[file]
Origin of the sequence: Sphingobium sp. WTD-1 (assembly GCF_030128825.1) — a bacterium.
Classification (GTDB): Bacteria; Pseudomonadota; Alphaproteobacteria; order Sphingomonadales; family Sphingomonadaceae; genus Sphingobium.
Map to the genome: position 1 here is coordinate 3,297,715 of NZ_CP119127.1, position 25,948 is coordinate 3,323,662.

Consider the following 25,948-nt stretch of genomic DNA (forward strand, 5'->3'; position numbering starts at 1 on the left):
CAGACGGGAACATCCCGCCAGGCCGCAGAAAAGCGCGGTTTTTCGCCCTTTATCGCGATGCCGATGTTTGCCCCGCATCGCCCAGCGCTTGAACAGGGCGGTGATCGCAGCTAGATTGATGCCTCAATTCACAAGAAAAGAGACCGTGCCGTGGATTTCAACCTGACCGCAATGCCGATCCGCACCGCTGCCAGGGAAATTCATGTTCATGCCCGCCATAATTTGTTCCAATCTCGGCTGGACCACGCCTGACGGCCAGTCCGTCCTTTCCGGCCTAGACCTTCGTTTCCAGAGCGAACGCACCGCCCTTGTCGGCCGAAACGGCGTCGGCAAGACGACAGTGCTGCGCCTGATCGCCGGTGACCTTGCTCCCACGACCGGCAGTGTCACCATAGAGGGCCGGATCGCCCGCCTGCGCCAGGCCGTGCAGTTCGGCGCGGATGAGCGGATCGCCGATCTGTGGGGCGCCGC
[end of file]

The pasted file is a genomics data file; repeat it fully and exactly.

Origin of the sequence: Sphingobium sp. WTD-1 (assembly GCF_030128825.1) — a bacterium.
Classification (GTDB): Bacteria; Pseudomonadota; Alphaproteobacteria; order Sphingomonadales; family Sphingomonadaceae; genus Sphingobium.
Map to the genome: position 1 here is coordinate 3,297,715 of NZ_CP119127.1, position 25,948 is coordinate 3,323,662.

Consider the following 25,948-nt stretch of genomic DNA (forward strand, 5'->3'; position numbering starts at 1 on the left):
CAGACGGGAACATCCCGCCAGGCCGCAGAAAAGCGCGGTTTTTCGCCCTTTATCGCGATGCCGATGTTTGCCCCGCATCGCCCAGCGCTTGAACAGGGCGGTGATCGCAGCTAGATTGATGCCTCAATTCACAAGAAAAGAGACCGTGCCGTGGATTTCAACCTGACCGCAATGCCGATCCGCACCGCTGCCAGGGAAATTCATGTTCATGCCCGCCATAATTTGTTCCAATCTCGGCTGGACCACGCCTGACGGCCAGTCCGTCCTTTCCGGCCTAGACCTTCGTTTCCAGAGCGAACGCACCGCCCTTGTCGGCCGAAACGGCGTCGGCAAGACGACAGTGCTGCGCCTGATCGCCGGTGACCTTGCTCCCACGACCGGCAGTGTCACCATAGAGGGCCGGATCGCCCGCCTGCGCCAGGCCGTGCAGTTCGGCGCGGATGAGCGGATCGCCGATCTGTGGGGCGCCGC